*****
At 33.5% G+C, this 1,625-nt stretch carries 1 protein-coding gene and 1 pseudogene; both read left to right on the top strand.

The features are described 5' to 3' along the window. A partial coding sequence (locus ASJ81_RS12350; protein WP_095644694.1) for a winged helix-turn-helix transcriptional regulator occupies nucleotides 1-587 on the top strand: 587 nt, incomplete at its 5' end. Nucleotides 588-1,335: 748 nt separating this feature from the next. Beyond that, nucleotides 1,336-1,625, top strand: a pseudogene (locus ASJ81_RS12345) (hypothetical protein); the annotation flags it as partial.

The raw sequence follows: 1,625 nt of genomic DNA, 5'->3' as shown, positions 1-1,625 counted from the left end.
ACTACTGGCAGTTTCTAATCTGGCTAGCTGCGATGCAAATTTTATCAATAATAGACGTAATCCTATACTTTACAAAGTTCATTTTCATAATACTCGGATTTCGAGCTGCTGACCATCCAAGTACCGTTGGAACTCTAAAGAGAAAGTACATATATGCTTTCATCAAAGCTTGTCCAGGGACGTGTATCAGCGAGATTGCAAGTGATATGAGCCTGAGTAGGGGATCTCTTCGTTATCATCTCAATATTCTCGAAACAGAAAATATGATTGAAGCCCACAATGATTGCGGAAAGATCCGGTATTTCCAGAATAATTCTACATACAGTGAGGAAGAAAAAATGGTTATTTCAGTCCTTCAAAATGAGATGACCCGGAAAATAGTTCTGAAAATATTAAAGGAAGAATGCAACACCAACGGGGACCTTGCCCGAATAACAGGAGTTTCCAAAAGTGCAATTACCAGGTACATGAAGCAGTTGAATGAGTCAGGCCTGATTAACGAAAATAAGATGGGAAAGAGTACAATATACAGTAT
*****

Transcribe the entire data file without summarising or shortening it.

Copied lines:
At 33.5% G+C, this 1,625-nt stretch carries 1 protein-coding gene and 1 pseudogene; both read left to right on the top strand.

The features are described 5' to 3' along the window. A partial coding sequence (locus ASJ81_RS12350; protein WP_095644694.1) for a winged helix-turn-helix transcriptional regulator occupies nucleotides 1-587 on the top strand: 587 nt, incomplete at its 5' end. Nucleotides 588-1,335: 748 nt separating this feature from the next. Beyond that, nucleotides 1,336-1,625, top strand: a pseudogene (locus ASJ81_RS12345) (hypothetical protein); the annotation flags it as partial.

The raw sequence follows: 1,625 nt of genomic DNA, 5'->3' as shown, positions 1-1,625 counted from the left end.
ACTACTGGCAGTTTCTAATCTGGCTAGCTGCGATGCAAATTTTATCAATAATAGACGTAATCCTATACTTTACAAAGTTCATTTTCATAATACTCGGATTTCGAGCTGCTGACCATCCAAGTACCGTTGGAACTCTAAAGAGAAAGTACATATATGCTTTCATCAAAGCTTGTCCAGGGACGTGTATCAGCGAGATTGCAAGTGATATGAGCCTGAGTAGGGGATCTCTTCGTTATCATCTCAATATTCTCGAAACAGAAAATATGATTGAAGCCCACAATGATTGCGGAAAGATCCGGTATTTCCAGAATAATTCTACATACAGTGAGGAAGAAAAAATGGTTATTTCAGTCCTTCAAAATGAGATGACCCGGAAAATAGTTCTGAAAATATTAAAGGAAGAATGCAACACCAACGGGGACCTTGCCCGAATAACAGGAGTTTCCAAAAGTGCAATTACCAGGTACATGAAGCAGTTGAATGAGTCAGGCCTGATTAACGAAAATAAGATGGGAAAGAGTACAATATACAGTAT